By now, the temperature should’ve been in the upper 80s but we were lucky enough to have partially overcast skies and a light sprinkle of rain. Upon entering the creek, we were also treated to what I refer to as “cold pockets” where the water and air temperature drop by several degrees. I suspect this is due to unseen underwater springs, which are not uncommon for Florida. The current was slow and easy, and the scenery was splendid as we paddled about a mile and quarter upstream to an access bridge on one of Eglin’s many range roads.

Kayaking Across Basin Bayou

Kayaking Across Basin Bayou

After a short snack break we let the current take us slowly downstream. On this pass we even got to observe a small alligator crossing the creek. We found the experience to be peaceful and relaxing. So many of our natural areas have succumbed to rampant development that it is truly a delight to experience an unspoiled area; to hear the frogs calling from within large clumps of ferns or to catch sight of a red-shouldered hawk. After a short time, the creek delivered us back to the Bay which now had a light chop on it from the winds picking up. We tracked across easily and before long we were back at the take-out area and thoroughly happy with the day’s outcome.

Although Basin Bayou is fairly small in size, it still makes for a great paddling destination. We recommend it and will definitely be taking the kayaks out on it again soon.

    

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Chassahowitzka River Kayaking Part Two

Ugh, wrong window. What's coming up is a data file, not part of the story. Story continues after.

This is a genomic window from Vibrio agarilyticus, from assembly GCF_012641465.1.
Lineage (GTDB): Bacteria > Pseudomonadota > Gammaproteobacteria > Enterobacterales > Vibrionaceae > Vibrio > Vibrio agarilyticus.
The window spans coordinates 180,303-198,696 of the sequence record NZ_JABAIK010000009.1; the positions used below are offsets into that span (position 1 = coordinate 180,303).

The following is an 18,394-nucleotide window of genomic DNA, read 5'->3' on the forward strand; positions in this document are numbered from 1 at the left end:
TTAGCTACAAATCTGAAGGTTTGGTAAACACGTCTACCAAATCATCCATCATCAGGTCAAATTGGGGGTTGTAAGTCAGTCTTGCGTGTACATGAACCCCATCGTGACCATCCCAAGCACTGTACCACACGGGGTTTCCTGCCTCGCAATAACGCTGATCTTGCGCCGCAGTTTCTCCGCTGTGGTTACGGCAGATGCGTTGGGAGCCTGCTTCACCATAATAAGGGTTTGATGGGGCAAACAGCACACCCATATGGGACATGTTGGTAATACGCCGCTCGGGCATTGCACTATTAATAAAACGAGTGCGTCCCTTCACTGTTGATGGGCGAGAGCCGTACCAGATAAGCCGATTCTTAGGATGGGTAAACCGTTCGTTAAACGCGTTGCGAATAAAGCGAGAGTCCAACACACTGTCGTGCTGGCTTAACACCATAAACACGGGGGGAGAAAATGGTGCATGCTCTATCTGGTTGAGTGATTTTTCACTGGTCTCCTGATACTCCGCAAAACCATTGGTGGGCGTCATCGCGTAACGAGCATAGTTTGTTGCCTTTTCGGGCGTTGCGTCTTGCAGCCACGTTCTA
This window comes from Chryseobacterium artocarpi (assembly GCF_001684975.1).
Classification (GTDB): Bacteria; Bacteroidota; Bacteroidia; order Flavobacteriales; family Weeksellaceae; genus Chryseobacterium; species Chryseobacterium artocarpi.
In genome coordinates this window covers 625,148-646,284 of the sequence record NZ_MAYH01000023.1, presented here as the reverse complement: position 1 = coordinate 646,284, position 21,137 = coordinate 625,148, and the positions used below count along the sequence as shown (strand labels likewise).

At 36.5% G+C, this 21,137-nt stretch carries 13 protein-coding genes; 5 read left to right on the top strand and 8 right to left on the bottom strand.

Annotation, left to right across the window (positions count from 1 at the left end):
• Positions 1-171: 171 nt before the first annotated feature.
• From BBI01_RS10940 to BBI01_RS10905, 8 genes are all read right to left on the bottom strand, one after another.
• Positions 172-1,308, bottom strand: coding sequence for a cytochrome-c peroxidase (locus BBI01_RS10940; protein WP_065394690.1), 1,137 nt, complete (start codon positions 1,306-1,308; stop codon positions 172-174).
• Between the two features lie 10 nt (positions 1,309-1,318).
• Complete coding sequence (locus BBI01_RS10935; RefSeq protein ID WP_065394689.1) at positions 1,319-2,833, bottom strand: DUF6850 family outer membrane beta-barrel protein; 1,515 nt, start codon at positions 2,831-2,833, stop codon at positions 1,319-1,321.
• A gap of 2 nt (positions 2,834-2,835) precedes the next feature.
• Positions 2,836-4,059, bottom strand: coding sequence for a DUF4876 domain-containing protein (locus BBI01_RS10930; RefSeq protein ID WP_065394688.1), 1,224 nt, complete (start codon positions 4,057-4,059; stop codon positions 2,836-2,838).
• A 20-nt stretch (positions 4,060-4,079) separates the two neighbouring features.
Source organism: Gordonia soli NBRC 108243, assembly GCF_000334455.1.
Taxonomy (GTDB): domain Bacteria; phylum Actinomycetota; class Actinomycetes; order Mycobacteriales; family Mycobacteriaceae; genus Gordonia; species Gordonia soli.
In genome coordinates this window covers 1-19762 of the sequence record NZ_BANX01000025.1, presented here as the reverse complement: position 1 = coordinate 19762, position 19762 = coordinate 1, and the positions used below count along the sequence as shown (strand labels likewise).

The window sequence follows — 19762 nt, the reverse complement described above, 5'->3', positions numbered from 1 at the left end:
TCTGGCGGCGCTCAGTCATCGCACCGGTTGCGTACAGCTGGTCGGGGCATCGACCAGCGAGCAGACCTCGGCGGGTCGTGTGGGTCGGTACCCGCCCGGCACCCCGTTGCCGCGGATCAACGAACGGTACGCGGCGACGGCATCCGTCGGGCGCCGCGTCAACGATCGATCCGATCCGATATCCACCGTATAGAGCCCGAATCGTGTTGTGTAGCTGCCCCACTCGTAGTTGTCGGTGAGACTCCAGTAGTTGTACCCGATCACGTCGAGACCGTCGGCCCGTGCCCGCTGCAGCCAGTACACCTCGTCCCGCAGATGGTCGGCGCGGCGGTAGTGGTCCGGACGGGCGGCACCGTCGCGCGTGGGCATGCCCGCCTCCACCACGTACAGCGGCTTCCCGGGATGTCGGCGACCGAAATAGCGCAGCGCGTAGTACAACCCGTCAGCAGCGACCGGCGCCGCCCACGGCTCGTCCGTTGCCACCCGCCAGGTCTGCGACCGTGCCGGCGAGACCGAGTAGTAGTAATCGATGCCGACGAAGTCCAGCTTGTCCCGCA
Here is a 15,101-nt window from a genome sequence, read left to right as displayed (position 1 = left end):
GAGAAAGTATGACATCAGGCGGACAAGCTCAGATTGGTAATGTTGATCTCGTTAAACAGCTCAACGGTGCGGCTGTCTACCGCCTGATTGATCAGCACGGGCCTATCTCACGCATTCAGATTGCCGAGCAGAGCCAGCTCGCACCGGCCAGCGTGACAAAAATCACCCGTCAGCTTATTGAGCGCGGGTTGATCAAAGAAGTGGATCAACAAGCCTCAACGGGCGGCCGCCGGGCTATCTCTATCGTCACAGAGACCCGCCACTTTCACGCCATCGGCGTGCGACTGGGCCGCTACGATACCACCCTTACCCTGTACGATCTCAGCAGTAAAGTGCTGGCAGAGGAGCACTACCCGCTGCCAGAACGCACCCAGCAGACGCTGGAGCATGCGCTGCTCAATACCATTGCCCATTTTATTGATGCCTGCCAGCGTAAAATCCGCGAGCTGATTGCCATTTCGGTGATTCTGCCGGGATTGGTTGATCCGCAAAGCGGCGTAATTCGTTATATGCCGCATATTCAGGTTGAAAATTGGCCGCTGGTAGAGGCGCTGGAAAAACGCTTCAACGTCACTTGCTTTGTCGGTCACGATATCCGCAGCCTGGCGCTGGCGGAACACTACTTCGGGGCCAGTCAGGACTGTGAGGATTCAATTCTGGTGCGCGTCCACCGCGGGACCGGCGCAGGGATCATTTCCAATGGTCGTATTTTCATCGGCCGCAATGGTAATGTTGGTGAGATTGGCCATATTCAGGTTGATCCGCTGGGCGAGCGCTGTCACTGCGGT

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Mother Manatee and calf on the Chassahowitzka River

Mother Manatee and calf on the Chassahowitzka River

Our adventure continues, read Part One here, with a mother manatee and calf right in front of the boat launch and docks. The fact that these two made it into the No Wake zone is a miracle in itself. So far, from our experiences on the river, we’ve witnessed all sorts of motor boats speeding through the shallow waters of the Chassahowitzka River on their way to the Chassahowitzka National Wildlife Refuge and Gulf of Mexico beyond, including one boat that flipped a group of kayakers off as they sped by. Rude!

Manatee on the Chassahowitzka River

Manatee on the Chassahowitzka River

We spent a few minutes floating quietly alongside the manatee (known locally as “Rachel” for a distinct circular scar on her head) and her unnamed calf while taking pictures with my waterproof Olympus Tough TG-860. I’ve used a lot of different brands of waterproof cameras and the Olympus is my current favorite. I was able to get quite a few pictures of mother and calf and was simply astounded by the number of scars across both of their backs. I am all in favor of No Wake zones and greater protection for these gentle aquatic giants.

Catch and Release Channel catfish on Salt Creek

Catch and Release Channel catfish on Salt Creek